If you’re anything like me, you grew up thinking that anchovies were stinky little fish that oddballs ate on their pizza.
I was well into adulthood before I realized I was missing out on a magic little ingredient; today I consider myself a total convert.
What Are Anchovies?
In a nutshell, anchovies are small, oily fish with a strong, pungent, and briny flavor. They are quite delicious when eaten fresh. I particularly love them fried whole, head and all.
They are uncommon at fish markets here in the U.S. Mostly, you’ll find them preserved in salt or oil, as well as smoked, dried, pickled, and ground into a paste sold in tubes. And here’s something you might not know: Southeast Asian fish sauce is commonly made from—you guessed it—anchovies.
Anchovies are typically sold in small tins or jars. Jarred anchovies are my preference, in part because you can see what you’re getting. Plus, if you use just one or two anchovies, you can pop the jar in the fridge. Tinned anchovies need to be transferred to another container once opened, then refrigerated.
As for which brand to buy, Ortiz is my hands-down favorite. They’re on the pricey end of the spectrum, but a little does go a long way for this recipe. For more budget-friendly options, look for Agostino Recca and Talatta, two Italian brands worth trying.
Are Anchovies Healthy?
Yes! They’re a fatty fish that provides heart healthy omega-3 fats along with protein, selenium, and niacin.
All About the Dressing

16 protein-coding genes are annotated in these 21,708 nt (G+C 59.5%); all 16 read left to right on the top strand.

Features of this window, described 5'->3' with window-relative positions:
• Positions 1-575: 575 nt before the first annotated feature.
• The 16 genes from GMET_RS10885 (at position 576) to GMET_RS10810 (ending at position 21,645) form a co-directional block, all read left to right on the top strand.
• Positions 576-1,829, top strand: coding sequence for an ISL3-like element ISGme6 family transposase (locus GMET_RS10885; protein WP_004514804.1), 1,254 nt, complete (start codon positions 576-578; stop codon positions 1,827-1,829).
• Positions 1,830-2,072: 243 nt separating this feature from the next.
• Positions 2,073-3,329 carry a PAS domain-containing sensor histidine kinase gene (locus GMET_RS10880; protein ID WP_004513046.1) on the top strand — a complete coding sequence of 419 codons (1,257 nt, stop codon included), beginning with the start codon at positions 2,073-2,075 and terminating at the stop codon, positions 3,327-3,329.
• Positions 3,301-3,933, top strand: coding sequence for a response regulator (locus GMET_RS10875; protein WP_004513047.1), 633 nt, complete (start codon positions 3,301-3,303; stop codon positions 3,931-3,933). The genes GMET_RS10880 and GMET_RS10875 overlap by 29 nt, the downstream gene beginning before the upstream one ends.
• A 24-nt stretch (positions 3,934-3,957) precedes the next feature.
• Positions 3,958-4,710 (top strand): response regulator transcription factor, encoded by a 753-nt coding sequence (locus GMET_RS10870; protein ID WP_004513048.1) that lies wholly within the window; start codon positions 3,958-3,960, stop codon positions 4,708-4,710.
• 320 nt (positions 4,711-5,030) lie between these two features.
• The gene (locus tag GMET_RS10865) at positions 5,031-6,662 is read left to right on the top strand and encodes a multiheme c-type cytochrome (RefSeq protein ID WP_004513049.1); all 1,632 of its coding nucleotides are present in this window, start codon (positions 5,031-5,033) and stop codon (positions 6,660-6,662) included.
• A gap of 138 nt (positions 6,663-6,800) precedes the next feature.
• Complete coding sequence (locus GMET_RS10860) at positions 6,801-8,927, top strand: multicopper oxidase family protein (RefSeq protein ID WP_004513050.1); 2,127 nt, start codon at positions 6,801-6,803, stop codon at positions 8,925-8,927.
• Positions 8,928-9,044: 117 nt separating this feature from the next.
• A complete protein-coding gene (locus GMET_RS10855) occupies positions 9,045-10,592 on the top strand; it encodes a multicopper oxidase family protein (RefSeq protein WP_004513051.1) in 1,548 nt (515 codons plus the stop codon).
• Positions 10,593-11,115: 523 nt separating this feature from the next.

One of the simplest ways to unpack the magic of anchovies is to whisk them into a simple salad dressing. I consider this recipe to be an “anchovies for beginners” vinaigrette.
If you’re worried the dressing will taste fishy it won’t. In fact, you might not even know anchovies were in there if someone else made it for you. You’ll just think of it as a tasty, tangy dressing with a lip-smacking flavor that will make you want to eat more salad. And what could be wrong with that?
Where to Use This Dressing
The dressing has many uses, starting with salad. It’s versatile, in that it would be equally good for dressing Romaine, Little Gems, or butter lettuce as it would be for heartier dark leafy greens, such as shredded kale or spinach. You could even make it your dressing of choice for a classic Nicoise Salad. Here are a few other ways to use this dressing:
- Drizzle over steamed broccoli, potatoes, or other cooked vegetables
- Use it to marinate chicken before grilling
- Spoon over halved hard boiled eggs
- Add a tablespoon of chopped capers and drizzle over cooked fish
- Swap it out for a favorite sandwich condiment
- Dip raw crunchy vegetables into it, such as fennel, radishes, and carrots
How Far in Advance Can You Make This?
Ideally, I like to make this dressing the same day I’m using it. That said, you can make it up to a week in advance and store it in the fridge. The dressing will solidify, so take it out, roughly 30 minutes before using and whisk well.
More Umami Packed Recipes with Anchovies
- 2 flat anchovy fillets
- 1 small clove garlic, minced
- 2 teaspoons Dijon mustard
- 2 tablespoons white wine or champagne vinegar
- 1/3 cup extra-virgin olive oil
Cut and mash anchovies:
Stack the anchovies on a cutting board and use a chef’s knife to cut crosswise into thin strips. Use a fork to mash the anchovies against the cutting board into a paste. Scrape the anchovies off the board and place them into a small bowl.
Make the salad dressing:
Add the minced garlic to the bowl of anchovies along with the mustard and vinegar.
Slowly, drizzle in the olive oil into the bowl while simultaneously whisking the ingredients with a fork or a whisk until the dressing emulsifies, with no separation between the mustard, vinegar, and oil. If your bowl slides around on your countertop just set it on top of a towel to prevent it from moving.
Serve or store:
I like to make this dressing right before I use it, but you can keep leftovers in an airtight container in the fridge for up to one week. It will solidify; set it out at room temp for 30 minutes before using.